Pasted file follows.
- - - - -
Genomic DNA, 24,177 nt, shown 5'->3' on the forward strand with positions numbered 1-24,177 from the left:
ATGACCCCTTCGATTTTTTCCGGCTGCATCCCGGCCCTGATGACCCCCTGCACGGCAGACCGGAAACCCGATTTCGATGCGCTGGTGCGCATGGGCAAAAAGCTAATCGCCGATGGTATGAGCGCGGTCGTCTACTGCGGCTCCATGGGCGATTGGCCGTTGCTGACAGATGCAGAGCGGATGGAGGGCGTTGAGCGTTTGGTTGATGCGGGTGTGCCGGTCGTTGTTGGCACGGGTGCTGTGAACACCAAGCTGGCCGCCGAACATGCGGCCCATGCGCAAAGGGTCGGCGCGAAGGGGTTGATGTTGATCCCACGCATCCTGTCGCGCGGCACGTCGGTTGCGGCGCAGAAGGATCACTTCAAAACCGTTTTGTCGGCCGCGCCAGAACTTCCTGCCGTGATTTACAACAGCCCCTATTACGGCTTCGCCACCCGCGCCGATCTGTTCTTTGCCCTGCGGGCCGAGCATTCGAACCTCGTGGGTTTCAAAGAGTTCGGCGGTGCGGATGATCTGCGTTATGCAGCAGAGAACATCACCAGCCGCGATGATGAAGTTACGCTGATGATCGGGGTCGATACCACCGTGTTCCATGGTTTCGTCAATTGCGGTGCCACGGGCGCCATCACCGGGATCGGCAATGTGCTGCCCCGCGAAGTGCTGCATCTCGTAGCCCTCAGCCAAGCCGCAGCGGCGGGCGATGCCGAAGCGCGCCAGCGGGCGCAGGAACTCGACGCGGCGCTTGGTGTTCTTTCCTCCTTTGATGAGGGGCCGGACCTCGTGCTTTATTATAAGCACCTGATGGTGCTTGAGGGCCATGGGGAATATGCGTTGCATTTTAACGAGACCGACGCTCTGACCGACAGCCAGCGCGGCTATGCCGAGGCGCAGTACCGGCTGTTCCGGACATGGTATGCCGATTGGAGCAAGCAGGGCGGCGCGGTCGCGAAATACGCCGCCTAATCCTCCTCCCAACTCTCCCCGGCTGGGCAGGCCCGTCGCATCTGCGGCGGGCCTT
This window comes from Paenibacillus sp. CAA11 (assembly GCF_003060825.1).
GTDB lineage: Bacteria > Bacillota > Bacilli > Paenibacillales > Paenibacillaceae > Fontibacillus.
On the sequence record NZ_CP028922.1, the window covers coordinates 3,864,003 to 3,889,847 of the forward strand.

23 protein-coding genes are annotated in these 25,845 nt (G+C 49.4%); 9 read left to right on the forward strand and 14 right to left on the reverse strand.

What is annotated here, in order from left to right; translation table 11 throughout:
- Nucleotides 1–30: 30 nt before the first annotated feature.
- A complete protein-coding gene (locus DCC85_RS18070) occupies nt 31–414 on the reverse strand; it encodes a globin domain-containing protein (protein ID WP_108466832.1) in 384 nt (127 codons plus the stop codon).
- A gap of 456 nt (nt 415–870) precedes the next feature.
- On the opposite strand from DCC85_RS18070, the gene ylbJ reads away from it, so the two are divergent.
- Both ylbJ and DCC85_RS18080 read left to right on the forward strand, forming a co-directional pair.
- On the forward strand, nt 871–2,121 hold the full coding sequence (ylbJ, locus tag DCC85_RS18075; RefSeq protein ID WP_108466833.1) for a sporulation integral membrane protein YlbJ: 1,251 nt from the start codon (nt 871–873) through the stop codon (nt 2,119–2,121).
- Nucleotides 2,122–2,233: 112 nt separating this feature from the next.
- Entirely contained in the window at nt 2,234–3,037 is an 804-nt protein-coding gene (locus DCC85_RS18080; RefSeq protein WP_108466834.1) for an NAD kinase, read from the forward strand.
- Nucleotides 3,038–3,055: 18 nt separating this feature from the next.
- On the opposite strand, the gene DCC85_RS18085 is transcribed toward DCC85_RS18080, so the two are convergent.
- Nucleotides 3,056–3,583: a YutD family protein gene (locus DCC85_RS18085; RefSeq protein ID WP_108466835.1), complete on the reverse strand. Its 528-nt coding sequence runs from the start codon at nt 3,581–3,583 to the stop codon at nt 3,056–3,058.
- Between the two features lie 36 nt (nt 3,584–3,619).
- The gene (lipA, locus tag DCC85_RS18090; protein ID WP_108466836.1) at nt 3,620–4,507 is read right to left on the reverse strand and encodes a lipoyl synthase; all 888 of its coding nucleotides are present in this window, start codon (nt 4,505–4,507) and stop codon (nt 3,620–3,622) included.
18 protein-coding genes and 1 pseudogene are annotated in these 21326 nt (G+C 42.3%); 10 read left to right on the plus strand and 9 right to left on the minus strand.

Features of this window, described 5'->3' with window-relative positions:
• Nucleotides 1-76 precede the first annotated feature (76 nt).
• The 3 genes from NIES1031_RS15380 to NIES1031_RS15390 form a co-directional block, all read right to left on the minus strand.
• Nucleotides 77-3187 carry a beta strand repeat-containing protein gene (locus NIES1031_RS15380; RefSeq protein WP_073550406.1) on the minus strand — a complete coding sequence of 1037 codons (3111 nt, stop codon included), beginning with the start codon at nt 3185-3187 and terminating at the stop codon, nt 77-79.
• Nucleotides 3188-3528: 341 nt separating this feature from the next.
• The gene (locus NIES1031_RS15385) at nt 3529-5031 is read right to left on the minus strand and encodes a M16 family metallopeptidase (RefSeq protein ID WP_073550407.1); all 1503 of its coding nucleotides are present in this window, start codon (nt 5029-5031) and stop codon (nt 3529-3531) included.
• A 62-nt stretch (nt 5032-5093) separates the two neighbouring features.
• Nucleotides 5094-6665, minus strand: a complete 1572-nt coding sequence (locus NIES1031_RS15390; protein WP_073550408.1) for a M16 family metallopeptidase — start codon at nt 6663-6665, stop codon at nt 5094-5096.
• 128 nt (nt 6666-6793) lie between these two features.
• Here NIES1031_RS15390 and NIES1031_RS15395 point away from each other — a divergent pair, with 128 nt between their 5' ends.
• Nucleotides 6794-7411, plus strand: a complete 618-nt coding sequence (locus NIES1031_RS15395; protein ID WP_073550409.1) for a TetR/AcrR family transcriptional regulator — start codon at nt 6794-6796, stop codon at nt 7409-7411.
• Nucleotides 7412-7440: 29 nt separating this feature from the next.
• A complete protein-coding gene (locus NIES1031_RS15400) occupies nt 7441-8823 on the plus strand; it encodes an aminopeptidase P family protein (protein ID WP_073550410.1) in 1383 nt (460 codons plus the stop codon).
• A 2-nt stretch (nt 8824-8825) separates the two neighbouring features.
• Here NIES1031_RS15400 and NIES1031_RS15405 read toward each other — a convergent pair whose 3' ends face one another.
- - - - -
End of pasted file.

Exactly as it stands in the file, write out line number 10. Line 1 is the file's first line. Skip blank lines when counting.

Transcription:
- A gap of 456 nt (nt 415–870) precedes the next feature.